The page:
Then they called on the name of Baal from morning till noon. “O Baal, answer us!” they shouted. But there was no response; no one answered… the prophet Elijah stepped forward and prayed: “O Lord… let it be known today that you are God in Israel… Answer me, O Lord, answer me, so these people will know that you, O Lord, are God, and that you are turning their hearts back again.”
Then the fire of the Lord fell and burned up the sacrifice…
– 1 Kings 18:26, 36-38

Why are you downcast, O my soul? Why so disturbed within me? Put your hope in God, for I will yet praise him, my Savior and my God. – Psalm 42:11

I am still confident of this: I will see the goodness of the Lord in the land of the living. Wait for the Lord; be strong and take heart and wait for the Lord. – Psalm 27:13-14

Pray continually – 1 Thessalonians 5:17

I say to the Lord, “You are my Lord; apart from you I have no good thing.” – Psalm 16:2

Read: John 10:1-21
Consider: What stands out to you? What does this passage teach you about Jesus? 
Think back, how have you seen the Lord “go ahead” of you (vs 4)?
What does it mean to be known by Jesus (vs 14)?
What impact does it make to consider Jesus’ authority (vs 18) and what he did with his authority?
Spend some time discussing this passage with a small group.

Sing: Good Grace, Hillsong United
Make Room, Community Music

Do you see anything?

It’s so interesting that Jesus asks the man, “Do you see anything?” Jesus is God. He knew that the man’s sight was not entirely restored. I wonder if it was a test. I wonder if he asked the man if he saw anything to test the man’s faith, to see if the man believed that Jesus could and would heal him. 

He looked up and said, “I see people; they look like trees walking around.” (Mark 8:24)

The man had seen before. He knew what people and trees looked like, what they were supposed to look like. 

Maybe he thought restoration of sight was all Jesus could do. Maybe he only thought the gift of an encounter with Jesus was to be able to see like he used to be able to.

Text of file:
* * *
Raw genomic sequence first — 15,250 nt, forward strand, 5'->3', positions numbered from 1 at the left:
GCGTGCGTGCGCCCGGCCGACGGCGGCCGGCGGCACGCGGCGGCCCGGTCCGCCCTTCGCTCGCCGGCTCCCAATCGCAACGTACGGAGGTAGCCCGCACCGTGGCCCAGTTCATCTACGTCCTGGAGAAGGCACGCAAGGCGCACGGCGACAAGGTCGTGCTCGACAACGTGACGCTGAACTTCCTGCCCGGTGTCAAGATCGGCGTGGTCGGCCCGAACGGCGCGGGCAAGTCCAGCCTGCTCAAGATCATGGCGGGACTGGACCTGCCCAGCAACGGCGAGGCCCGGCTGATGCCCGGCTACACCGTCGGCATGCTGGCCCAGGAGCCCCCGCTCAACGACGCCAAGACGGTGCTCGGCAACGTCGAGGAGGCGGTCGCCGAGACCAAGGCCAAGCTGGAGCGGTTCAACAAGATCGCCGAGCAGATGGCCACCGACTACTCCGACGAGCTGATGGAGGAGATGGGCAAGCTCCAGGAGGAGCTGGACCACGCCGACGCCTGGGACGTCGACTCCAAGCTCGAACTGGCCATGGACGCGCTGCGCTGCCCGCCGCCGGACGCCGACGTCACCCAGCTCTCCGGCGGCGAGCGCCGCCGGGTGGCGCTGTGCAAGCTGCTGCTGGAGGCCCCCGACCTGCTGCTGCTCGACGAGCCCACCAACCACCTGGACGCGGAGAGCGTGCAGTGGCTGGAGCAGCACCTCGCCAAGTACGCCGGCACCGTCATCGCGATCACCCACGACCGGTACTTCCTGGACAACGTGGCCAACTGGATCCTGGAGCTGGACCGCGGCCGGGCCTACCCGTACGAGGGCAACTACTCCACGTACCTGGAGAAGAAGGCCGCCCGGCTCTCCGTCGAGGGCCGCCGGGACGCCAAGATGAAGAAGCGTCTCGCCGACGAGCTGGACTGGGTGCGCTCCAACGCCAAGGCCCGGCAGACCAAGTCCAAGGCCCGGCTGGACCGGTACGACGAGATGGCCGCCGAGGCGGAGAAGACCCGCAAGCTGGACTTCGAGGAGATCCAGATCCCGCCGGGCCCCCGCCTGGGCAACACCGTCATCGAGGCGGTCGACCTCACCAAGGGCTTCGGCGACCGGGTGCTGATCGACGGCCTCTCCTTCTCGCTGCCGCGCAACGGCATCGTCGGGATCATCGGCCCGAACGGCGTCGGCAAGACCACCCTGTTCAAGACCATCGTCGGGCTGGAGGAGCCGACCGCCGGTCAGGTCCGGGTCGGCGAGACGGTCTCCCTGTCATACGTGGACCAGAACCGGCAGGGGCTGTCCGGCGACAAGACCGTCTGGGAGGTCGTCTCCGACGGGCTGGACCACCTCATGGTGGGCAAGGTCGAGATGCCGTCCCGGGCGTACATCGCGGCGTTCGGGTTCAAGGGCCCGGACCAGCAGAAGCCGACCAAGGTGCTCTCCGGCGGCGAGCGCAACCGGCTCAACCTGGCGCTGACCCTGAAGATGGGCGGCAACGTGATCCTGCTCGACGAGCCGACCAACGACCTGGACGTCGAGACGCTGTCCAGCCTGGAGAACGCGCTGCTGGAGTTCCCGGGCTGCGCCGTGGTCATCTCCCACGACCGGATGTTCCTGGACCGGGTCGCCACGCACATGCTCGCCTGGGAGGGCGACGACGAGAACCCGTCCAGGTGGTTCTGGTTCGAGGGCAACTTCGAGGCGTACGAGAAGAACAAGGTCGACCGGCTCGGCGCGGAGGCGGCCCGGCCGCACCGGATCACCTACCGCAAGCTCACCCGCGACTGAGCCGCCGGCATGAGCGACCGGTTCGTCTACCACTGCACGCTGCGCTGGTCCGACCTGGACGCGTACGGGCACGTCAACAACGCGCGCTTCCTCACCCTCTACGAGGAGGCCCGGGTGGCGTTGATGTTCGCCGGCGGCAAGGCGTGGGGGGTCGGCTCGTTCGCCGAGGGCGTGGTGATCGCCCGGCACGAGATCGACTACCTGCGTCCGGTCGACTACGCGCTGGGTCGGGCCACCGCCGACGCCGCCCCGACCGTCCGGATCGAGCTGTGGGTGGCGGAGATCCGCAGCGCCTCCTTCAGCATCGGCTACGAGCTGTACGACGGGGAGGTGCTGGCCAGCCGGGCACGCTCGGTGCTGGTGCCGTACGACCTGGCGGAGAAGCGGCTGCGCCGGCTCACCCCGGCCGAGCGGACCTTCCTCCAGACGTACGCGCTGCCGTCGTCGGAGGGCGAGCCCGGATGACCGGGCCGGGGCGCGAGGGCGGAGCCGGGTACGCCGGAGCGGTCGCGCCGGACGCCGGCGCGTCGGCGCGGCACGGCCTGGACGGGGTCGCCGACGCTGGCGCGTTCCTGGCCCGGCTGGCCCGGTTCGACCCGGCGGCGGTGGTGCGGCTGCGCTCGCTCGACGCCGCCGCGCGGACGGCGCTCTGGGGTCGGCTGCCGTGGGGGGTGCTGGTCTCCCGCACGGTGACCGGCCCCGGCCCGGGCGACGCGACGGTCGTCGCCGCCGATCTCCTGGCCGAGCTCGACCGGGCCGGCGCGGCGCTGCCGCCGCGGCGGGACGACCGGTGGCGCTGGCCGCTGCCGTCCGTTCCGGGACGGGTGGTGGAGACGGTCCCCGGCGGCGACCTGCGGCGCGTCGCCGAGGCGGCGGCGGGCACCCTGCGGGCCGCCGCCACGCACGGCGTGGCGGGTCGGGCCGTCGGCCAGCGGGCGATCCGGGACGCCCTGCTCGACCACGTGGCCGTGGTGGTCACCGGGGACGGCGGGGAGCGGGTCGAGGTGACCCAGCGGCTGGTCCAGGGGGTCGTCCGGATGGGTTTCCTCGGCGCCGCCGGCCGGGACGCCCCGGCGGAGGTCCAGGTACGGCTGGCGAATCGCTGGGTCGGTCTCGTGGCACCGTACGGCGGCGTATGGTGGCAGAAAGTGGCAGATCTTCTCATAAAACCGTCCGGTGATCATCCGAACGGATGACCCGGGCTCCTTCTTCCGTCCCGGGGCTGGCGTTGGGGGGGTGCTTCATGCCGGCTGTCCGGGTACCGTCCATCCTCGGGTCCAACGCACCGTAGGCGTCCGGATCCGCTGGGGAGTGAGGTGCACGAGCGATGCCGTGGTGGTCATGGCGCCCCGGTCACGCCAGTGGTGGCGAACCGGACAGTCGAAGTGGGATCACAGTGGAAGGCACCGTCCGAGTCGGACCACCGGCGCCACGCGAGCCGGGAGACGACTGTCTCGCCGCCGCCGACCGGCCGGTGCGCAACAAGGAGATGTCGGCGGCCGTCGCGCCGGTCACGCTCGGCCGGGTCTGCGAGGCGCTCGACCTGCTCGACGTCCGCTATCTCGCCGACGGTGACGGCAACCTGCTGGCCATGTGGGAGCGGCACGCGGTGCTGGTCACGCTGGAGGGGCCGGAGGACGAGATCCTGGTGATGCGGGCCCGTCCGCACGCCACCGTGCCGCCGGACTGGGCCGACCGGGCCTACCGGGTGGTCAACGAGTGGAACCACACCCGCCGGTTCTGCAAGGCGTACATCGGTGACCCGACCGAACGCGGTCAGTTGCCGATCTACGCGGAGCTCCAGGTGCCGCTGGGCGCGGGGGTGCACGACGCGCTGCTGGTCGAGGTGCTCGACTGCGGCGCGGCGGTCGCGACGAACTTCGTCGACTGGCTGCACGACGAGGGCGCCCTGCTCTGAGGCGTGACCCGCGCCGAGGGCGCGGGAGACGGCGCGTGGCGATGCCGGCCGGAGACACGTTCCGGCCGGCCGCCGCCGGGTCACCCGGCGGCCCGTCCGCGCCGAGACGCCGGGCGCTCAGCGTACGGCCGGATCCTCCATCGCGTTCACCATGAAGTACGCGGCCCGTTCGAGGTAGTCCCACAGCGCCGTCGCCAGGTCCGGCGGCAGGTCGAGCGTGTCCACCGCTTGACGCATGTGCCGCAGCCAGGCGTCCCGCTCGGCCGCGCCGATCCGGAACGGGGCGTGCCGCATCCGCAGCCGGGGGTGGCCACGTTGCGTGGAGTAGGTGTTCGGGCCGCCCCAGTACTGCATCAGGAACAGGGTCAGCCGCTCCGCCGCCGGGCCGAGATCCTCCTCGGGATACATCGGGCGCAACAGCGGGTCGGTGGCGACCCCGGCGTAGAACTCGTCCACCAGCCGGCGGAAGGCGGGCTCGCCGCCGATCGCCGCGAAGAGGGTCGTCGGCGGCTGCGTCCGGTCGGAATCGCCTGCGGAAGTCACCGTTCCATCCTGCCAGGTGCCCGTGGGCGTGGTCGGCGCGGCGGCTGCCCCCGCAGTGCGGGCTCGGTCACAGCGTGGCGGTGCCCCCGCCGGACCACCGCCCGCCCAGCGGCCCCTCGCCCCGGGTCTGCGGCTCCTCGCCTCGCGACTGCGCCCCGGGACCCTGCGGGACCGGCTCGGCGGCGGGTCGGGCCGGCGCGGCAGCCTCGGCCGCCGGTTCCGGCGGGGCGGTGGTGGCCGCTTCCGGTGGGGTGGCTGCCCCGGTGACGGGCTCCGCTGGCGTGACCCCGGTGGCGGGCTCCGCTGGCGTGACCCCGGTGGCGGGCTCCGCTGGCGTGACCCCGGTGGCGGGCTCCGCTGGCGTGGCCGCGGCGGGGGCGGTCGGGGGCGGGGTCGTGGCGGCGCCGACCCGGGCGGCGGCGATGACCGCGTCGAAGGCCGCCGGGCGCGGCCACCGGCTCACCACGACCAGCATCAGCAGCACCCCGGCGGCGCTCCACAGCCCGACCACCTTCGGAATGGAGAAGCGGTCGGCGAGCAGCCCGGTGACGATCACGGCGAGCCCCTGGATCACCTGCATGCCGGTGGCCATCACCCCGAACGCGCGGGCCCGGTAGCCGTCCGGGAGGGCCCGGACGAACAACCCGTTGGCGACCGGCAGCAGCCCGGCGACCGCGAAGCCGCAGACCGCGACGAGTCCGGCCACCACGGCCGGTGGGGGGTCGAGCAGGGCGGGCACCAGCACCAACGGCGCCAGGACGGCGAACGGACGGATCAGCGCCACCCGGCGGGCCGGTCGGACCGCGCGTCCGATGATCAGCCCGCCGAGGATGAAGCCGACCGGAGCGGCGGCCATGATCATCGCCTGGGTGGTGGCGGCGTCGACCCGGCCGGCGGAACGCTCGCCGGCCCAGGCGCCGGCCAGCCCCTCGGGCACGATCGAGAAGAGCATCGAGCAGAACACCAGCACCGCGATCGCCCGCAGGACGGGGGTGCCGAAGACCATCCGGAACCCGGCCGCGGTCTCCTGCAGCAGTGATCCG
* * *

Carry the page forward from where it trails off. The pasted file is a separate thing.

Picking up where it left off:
But shouldn’t an encounter with Jesus do so much more for us than simply restore what once was? 

Jesus asked if the man saw anything, and ironically, the man missed what mattered most. He missed Jesus. He looked around at people walking, people uninvested in his life, uninvested in the miracle as they went about their business. The man looked and saw them instead of looking into the face of the Son of God, right in front of him. 

But the man stayed by Jesus. And Jesus stayed by the man. Jesus put his hands on the man’s eyes once more, and “then his eyes were opened, his sight was restored, and he saw everything clearly” (Mark 8:25).

Surely, this time, the man must have seen Jesus, must have looked into the eyes of his Savior that second time. He must have seen Jesus, and he must have seen Jesus seeing him. And then everything else would have been clear. 

What is it for you?

Jesus is so near, so personal to care to ask, “Do you see anything?”
Do you see him working anywhere? Do you see even a partial miracle? 
Do you see him

Because the heart of the gospel is that Jesus sees you. He sees you in need of healing, he sees you in need of a miracle. And though it cost him everything, he made a way. He came to your rescue.

Lost in sin, unable to tip the scale so the good outweighs the bad, every single one of us is in need of a Savior. We need someone to step in for us – someone to accomplish all the good things we fail to achieve, and someone to take the burden of the punishment we deserve. We need someone to grant us access to the Father, to make us right before God. 

And Jesus did. 

But it becomes personal to us when we let Him take us by the hand and away from the crowd, away from the chaos of this life. It becomes personal when we have an encounter ourselves and see Him in our own lives. It becomes personal when we let him open our eyes. 

Get alone with Jesus. Do you see anything?

If I need any reminders lately, it’s to keep my eyes on Jesus, the author and perfecter of my faith. It’s to turn to him, to meditate on his character, to believe his words, to trust his love. I write this in nearly every post and could never stress enough – again and again, it is always about Jesus.